Mary Ann Yates was the biggest tragic star of the London stage in the 1770s. From 1773-1778, she was also a co-manager of the King's Opera House. This essay is the first to recognize Yates's talents as a manager, and to put the Opera's new-found commercial success in context of both its management team and the challenges they faced in the increased rivalry with and animosity from Drury Lane, where Yates continued to be a major draw. By looking at Yates's management and performance work together, this essay highlights the leadership of women in the so-called "Age of Garrick".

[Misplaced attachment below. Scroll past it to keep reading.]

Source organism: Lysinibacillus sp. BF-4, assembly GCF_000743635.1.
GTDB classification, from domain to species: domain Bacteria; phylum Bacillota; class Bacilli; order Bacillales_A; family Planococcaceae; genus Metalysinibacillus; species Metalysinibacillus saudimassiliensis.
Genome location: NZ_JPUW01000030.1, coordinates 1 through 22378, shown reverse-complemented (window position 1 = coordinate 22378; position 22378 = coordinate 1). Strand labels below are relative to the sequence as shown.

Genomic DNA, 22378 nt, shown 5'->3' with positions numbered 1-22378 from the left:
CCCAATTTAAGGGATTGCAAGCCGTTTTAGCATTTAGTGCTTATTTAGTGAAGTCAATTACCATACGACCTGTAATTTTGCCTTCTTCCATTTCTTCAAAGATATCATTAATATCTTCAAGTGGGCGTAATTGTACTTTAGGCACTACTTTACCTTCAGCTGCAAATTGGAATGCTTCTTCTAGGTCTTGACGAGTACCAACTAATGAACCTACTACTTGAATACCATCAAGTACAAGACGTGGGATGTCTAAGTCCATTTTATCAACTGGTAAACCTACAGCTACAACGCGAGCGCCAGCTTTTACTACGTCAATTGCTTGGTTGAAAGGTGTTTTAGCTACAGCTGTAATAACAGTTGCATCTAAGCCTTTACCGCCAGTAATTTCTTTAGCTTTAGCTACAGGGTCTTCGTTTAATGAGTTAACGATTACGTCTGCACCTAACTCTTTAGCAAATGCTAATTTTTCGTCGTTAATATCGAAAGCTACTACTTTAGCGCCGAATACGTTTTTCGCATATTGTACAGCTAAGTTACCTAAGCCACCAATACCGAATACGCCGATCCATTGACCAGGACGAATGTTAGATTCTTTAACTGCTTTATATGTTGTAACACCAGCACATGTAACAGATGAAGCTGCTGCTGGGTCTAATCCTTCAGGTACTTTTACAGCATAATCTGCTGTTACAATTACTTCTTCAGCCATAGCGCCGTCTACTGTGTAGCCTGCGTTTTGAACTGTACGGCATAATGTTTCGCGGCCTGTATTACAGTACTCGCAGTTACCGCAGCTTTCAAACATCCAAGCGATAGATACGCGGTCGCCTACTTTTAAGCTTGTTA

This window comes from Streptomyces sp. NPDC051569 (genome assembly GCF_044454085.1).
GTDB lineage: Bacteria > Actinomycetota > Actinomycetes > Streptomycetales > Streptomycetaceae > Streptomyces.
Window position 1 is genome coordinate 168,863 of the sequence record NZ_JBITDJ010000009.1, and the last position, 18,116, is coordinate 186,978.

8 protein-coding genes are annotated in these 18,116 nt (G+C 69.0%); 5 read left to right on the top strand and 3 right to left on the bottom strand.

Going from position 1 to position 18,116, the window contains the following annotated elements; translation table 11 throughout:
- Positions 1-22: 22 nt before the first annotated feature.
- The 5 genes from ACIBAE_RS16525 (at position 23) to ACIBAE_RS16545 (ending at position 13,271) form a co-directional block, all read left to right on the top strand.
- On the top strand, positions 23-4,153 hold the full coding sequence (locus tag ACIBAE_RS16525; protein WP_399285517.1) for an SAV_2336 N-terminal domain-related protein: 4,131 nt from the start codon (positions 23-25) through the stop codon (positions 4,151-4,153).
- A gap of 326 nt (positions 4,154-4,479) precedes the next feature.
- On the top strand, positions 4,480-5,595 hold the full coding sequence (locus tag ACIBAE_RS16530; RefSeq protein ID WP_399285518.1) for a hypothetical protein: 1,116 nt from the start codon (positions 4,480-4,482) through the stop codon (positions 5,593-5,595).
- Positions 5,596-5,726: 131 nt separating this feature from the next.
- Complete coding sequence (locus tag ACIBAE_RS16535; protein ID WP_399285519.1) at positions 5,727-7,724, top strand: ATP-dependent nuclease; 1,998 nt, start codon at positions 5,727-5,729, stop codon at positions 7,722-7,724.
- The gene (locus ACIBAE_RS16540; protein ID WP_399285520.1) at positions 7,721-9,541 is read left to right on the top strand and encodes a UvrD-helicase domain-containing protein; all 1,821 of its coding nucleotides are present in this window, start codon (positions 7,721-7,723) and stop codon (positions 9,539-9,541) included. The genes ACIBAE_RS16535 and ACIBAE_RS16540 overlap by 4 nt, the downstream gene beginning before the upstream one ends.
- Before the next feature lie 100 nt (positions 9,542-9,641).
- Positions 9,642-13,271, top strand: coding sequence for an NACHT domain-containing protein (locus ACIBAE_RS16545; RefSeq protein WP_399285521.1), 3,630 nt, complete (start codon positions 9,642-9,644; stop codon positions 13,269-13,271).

|Journal||SEL Studies in English Literature 1500-1900|
|Publication status||In preparation - 2019|